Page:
On October 4th we’ll be celebrating three years of running our little supperclub! Never did we think we’d last this long! We’ll be holding a special event and serving our guests some meaty treats, from uber modern streetfood to traditional dishes, with a twist. We’ve linked up with the wonderful Brewdog Brewery to pair up each of the courses to some fantastic beers! Russ from Brewdog will be at the event too to chat about all things beer! It’s going to be a fabulous evening, we can’t wait!
Firstly an apology for the lack of posts of late. I’ve been in the Americas drinking beer and eating big food, whilst Susie has been busy baking over on her Sticky Pinny site – check it out!
Anyway now I am back in the real world I thought I would share with you some of the stories from my travels. I never thought I would ever say this, but if I’m honest I got a bit sick of eating out! Try it every day for 3 weeks and you’ll get what I mean. I even got to the stage where I was by-passing starters and desserts – what monster have I created?! A positive about eating out in Canada and the US is the HUGE range, ethnic diversity and value for money. The pound was a bit unsteady due to the impending Scottish referendum, but despite that there were no eye watering bills, making everything very affordable and accessible.
We travelled all over the North West coast of North America – starting in Vancouver, popping over to Vancouver island, a quick detour to Seattle, a trek over to the beautiful Canadian Rockies and then finally across the prairies to Calgary – land of oil and cowboys! Vancouver undoubtedly had the best selection and range of delicious Asian food. I had succulent soft shell crab and soft black cod in sweet miso that was of a Chino Latino standard and yet a fraction of the price. However the meal that stood out for us the most was perhaps the most unexpected…
Picture the scene: tall pine trees covered in snow, looming rocky mountains and little wood cabins with roaring log fires. This was our ‘glamping’ site in Jasper. The last thing we expected to find in the camp grounds was a gourmet dining room. A quick check on trip advisor confirmed it was one of the top eateries in the area – what a coincidence!
The Tekarra Lodge is a top of the range dining experience, so exclusive that even Marilyn Monroe has eaten there. It prides itself on sustainability, provenance and unique flavours and cooking techniques.
The dining room was simply decorated with lots of wood and good quality napkins. The tables were adorned with paper tablecloths and pots of crayons. We drew away to our hearts content, as you will see! The seasonal menu was mouth watering and portions coming out of the kitchen were not overfacing but not stingy either. I enjoyed the show stopper starter of salmon three ways. This old school dish often conjures up visions of slimy smoked salmon and stiff salmon fillets. Fear not, none of these were present in my dish. A ponzu marinated salmon was bright red and full of umami flavours. A tempura sushi roll of salmon was the lightest sushi I’ve ever had. The homesmoked salmon (complete with smoke filled closh) was deep, earthy and almost spicy from the delicious smoke. Every mouthful was a joy – a starter to make the other diners very jealous indeed.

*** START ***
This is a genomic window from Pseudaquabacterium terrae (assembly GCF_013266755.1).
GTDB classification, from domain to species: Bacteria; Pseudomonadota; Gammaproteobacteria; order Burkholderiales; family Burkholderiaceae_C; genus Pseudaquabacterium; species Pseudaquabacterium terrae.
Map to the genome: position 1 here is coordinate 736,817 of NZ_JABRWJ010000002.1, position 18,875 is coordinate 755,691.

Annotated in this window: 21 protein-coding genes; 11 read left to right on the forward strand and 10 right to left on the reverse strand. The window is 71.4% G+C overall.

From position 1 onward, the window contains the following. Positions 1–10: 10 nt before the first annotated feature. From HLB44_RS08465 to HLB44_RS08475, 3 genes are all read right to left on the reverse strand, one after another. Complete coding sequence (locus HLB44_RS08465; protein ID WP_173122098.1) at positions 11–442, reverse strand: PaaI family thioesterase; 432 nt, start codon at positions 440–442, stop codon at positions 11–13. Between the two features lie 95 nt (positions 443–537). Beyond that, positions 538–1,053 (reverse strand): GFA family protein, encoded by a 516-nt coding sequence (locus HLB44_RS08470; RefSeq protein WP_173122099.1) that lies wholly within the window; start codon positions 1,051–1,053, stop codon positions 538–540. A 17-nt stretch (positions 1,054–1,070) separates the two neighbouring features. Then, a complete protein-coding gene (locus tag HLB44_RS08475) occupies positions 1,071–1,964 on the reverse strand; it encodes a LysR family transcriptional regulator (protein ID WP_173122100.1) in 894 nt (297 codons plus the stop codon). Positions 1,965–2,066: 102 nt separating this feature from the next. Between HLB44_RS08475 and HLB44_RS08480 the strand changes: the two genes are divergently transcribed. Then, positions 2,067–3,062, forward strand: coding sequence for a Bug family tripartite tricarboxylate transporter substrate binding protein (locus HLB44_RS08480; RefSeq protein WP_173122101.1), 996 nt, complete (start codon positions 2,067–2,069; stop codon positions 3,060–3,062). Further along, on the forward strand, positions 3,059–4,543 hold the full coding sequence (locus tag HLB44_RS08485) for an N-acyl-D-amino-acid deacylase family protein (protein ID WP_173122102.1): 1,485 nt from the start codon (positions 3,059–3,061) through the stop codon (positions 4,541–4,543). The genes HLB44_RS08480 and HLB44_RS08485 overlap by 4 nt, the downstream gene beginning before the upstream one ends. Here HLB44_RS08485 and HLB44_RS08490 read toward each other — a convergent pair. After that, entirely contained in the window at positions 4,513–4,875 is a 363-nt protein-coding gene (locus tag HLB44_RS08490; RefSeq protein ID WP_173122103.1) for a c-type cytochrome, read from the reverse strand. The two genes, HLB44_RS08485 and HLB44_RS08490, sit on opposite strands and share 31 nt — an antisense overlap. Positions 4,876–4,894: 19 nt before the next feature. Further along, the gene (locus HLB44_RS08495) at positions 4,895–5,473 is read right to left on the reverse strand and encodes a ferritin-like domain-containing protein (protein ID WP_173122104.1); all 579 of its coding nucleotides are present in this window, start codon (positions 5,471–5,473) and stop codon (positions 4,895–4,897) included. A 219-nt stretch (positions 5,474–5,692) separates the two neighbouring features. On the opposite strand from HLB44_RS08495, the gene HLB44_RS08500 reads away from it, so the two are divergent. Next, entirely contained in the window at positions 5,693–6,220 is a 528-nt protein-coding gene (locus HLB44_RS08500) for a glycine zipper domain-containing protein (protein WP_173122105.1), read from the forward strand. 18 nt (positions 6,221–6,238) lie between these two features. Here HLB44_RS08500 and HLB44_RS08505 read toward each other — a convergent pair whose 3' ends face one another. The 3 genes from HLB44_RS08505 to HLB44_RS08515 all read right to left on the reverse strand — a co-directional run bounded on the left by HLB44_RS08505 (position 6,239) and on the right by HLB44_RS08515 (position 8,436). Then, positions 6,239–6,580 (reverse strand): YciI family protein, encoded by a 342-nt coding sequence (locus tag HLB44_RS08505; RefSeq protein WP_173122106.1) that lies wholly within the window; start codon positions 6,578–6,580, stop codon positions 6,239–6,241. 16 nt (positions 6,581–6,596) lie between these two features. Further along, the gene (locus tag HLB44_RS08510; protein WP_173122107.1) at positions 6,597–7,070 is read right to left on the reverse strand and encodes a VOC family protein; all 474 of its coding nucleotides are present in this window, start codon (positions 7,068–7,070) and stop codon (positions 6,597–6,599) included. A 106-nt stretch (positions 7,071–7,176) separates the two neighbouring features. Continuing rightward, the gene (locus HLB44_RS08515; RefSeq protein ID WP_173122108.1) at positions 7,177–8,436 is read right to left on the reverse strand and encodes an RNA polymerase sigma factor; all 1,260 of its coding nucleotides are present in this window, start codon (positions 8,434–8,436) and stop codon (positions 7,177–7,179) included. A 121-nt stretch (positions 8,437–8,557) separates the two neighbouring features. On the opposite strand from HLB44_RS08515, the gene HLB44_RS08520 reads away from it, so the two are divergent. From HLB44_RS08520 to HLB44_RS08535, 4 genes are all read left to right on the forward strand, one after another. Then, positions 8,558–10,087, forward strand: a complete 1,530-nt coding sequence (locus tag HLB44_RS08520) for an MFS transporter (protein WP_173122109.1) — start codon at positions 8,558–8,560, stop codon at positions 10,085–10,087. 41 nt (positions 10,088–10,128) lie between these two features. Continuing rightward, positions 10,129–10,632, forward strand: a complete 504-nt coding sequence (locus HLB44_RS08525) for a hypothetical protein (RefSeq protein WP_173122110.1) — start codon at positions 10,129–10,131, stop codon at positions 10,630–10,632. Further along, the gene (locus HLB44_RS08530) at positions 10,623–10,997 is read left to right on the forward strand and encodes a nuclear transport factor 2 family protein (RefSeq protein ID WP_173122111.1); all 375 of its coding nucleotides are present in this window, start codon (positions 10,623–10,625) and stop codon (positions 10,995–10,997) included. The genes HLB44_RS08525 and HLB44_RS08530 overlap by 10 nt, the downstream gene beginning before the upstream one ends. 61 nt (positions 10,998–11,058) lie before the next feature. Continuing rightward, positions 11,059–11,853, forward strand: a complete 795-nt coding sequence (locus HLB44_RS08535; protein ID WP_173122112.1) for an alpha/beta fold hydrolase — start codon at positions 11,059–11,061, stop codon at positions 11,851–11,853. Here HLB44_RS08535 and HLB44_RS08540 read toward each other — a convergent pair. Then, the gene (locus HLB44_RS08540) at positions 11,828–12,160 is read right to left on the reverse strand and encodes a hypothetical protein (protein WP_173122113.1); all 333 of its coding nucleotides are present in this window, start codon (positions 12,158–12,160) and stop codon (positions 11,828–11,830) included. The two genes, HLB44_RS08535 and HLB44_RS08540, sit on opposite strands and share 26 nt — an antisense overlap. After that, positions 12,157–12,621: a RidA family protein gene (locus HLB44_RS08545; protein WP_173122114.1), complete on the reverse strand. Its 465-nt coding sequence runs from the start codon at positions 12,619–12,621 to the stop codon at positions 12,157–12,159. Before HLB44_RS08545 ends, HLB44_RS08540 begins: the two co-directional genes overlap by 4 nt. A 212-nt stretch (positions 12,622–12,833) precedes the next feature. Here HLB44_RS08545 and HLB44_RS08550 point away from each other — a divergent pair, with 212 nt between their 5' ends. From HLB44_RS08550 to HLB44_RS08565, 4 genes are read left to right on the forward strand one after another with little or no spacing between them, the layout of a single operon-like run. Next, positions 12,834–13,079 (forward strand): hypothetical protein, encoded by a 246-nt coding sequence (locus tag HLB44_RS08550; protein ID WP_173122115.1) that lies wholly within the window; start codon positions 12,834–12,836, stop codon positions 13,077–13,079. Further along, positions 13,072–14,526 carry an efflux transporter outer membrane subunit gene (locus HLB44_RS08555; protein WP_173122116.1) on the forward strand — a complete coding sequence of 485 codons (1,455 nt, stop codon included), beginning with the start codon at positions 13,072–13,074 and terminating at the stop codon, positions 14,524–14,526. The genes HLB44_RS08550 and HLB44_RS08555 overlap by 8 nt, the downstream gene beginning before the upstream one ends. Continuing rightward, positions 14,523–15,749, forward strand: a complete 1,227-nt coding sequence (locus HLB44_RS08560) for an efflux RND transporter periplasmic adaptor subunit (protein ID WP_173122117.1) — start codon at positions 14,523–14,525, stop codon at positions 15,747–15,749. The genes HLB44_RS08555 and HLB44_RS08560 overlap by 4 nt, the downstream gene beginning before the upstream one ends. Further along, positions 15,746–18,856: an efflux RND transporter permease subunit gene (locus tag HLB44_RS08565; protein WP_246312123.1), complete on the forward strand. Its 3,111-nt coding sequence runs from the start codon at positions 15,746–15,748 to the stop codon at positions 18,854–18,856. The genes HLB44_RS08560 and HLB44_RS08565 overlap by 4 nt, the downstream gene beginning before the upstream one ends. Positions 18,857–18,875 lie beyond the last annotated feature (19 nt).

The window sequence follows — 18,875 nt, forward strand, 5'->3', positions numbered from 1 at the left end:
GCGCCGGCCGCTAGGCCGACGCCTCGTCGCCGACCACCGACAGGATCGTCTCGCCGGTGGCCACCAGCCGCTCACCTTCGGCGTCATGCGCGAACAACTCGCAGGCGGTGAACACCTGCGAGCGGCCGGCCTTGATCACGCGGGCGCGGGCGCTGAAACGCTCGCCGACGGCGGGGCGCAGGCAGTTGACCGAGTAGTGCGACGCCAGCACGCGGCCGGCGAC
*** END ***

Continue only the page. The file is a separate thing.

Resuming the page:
My main was a sous vide venison, cinnamon charcoal and game sausage. If I’m honest I did feel that the venison was a little on the tough side and the sausage a bit dry. However it wasn’t until the end that I started to use the cinnamon charcoal as a condiment and I wish I’d tried it earlier. It looked beautiful gleaming away on my plate but I had no idea whether to dare eat it. When I did it gave the meat a lovely sweet and soft flavour and so I started piling it on! I’ve no idea if I was meant to be eating it but it really did transform the dish into something very wonderful.
Wine-wise we wanted a bottle of British Columbian merlot. Now Canada isn’t the most famous wine producer and the wines we did get to try on our travels were not punchy showstoppers but more of the easy drinking variety. The Canadians don’t make enough wine to export lots of it, which is why we don’t see much this side of the Atlantic. They also did not make enough for us to enjoy with our dinner that night! And so we disappointingly opted for a consistent Argentinian Malbec. Lovely all the same but not with the provenance that we wanted for our meal! At least it was from the right continent I guess.
Moving onto dessert I kept it simple with a cocktail glass full of maple ice cream with a shot of maple whiskey poured on top, yum! The whiskey in Canada is a lot cleaner and sweeter than its Scottish smoky counterpart. The addition of maple syrup turned it into a very pleasant liqueur – delicious with the ice cream.
Our waitress was very efficient and non-intrusive, which is a massive skill in the Americas when usually they are working overtime to get their tips from you. This was appreciated as we could just get on with our meal and enjoy it. Richard did manage to get locked in the toilet just as the main courses arrived! In Canada I swear that no door locks worked. They were either broken, non existent or scary and confusing mechanisms! Very stressful in a toilet going situation! Anyway in this case he was ejected quickly with little embarrassment which was a relief!
Overall this was a delicious slap up meal that felt very special indeed, and what’s more it was a mere two second stroll back to our cabin afterwards – perfect! We left the dining room with our present of an artistically doodled tablecloth which I am sure they will treasure. It was a great idea as it made a potentially stuffy venue much more informal and fun. For a bit of unexpected luxury in the rugged, isolated Rockies do check this lovely little gem out.